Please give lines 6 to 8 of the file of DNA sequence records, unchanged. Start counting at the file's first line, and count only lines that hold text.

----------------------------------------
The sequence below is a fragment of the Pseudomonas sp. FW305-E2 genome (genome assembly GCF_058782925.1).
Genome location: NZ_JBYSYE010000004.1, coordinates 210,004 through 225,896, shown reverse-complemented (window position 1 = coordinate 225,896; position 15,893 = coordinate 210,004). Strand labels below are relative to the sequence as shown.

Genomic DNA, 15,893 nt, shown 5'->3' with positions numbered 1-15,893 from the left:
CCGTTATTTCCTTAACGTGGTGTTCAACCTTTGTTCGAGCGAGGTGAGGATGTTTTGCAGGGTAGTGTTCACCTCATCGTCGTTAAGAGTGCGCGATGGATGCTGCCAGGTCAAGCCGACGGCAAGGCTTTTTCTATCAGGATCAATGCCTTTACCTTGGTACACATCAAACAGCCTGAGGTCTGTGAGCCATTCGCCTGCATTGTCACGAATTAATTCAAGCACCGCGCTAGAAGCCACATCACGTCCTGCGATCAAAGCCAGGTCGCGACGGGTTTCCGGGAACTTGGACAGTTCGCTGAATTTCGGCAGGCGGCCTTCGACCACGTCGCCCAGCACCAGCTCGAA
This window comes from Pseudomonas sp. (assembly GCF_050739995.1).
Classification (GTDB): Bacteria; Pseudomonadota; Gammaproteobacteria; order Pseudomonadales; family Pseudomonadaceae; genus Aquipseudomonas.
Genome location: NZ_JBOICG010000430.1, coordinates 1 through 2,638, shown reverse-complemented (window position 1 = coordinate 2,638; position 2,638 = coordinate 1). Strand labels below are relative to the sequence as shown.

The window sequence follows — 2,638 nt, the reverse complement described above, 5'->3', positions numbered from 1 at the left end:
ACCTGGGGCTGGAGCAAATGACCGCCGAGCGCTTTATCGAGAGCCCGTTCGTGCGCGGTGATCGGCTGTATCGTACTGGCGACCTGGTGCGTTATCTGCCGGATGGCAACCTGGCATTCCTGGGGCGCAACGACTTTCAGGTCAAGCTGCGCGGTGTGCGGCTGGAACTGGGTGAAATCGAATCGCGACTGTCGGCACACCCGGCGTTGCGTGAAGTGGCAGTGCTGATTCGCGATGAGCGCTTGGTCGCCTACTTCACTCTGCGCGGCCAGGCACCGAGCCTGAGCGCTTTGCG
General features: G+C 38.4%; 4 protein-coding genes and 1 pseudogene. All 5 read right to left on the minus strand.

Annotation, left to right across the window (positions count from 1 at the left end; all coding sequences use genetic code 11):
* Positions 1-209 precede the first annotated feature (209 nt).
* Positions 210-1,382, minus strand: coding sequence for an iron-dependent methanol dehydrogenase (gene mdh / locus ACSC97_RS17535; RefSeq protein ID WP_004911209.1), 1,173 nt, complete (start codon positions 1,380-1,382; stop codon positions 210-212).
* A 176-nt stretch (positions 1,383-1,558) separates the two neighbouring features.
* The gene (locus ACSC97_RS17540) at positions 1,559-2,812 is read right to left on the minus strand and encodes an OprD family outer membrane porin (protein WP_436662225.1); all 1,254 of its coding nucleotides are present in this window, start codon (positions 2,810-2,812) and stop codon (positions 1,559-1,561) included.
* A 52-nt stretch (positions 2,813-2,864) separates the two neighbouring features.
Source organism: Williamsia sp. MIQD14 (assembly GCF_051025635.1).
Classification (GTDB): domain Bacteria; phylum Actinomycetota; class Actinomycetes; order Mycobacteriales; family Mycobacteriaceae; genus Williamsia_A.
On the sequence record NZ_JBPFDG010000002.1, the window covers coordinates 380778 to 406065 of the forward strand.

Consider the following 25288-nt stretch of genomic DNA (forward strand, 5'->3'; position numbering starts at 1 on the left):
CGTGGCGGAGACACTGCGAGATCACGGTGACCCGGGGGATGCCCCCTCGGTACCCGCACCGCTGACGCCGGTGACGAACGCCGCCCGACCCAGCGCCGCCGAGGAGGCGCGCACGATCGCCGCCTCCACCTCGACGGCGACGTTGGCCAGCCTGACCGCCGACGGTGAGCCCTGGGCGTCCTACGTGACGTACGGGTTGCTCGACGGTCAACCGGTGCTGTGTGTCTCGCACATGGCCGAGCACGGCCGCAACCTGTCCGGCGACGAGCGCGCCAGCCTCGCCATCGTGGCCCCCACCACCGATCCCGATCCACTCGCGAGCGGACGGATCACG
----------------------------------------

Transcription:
Classification (GTDB): Bacteria; Pseudomonadota; Gammaproteobacteria; order Pseudomonadales; family Pseudomonadaceae; genus Aquipseudomonas.
Genome location: NZ_JBOICG010000430.1, coordinates 1 through 2,638, shown reverse-complemented (window position 1 = coordinate 2,638; position 2,638 = coordinate 1). Strand labels below are relative to the sequence as shown.

The window sequence follows — 2,638 nt, the reverse complement described above, 5'->3', positions numbered from 1 at the left end: